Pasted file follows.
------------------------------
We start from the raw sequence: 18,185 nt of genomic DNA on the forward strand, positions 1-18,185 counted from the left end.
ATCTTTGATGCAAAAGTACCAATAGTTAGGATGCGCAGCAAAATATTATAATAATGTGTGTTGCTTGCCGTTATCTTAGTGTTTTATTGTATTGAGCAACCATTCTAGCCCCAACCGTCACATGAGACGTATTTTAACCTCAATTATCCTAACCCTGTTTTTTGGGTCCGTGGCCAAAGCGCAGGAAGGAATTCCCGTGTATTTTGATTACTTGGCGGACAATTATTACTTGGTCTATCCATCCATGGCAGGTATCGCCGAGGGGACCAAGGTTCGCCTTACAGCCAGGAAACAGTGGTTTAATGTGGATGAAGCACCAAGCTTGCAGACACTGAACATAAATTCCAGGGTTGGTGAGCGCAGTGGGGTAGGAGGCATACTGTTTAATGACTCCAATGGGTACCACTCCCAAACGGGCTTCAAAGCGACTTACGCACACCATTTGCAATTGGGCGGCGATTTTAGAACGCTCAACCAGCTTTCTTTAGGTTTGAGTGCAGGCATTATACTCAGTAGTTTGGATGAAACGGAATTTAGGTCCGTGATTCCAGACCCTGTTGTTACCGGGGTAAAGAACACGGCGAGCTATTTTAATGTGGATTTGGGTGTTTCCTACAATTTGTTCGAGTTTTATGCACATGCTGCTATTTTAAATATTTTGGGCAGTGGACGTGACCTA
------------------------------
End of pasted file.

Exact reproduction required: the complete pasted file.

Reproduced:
We start from the raw sequence: 18,185 nt of genomic DNA on the forward strand, positions 1-18,185 counted from the left end.
ATCTTTGATGCAAAAGTACCAATAGTTAGGATGCGCAGCAAAATATTATAATAATGTGTGTTGCTTGCCGTTATCTTAGTGTTTTATTGTATTGAGCAACCATTCTAGCCCCAACCGTCACATGAGACGTATTTTAACCTCAATTATCCTAACCCTGTTTTTTGGGTCCGTGGCCAAAGCGCAGGAAGGAATTCCCGTGTATTTTGATTACTTGGCGGACAATTATTACTTGGTCTATCCATCCATGGCAGGTATCGCCGAGGGGACCAAGGTTCGCCTTACAGCCAGGAAACAGTGGTTTAATGTGGATGAAGCACCAAGCTTGCAGACACTGAACATAAATTCCAGGGTTGGTGAGCGCAGTGGGGTAGGAGGCATACTGTTTAATGACTCCAATGGGTACCACTCCCAAACGGGCTTCAAAGCGACTTACGCACACCATTTGCAATTGGGCGGCGATTTTAGAACGCTCAACCAGCTTTCTTTAGGTTTGAGTGCAGGCATTATACTCAGTAGTTTGGATGAAACGGAATTTAGGTCCGTGATTCCAGACCCTGTTGTTACCGGGGTAAAGAACACGGCGAGCTATTTTAATGTGGATTTGGGTGTTTCCTACAATTTGTTCGAGTTTTATGCACATGCTGCTATTTTAAATATTTTGGGCAGTGGACGTGACCTA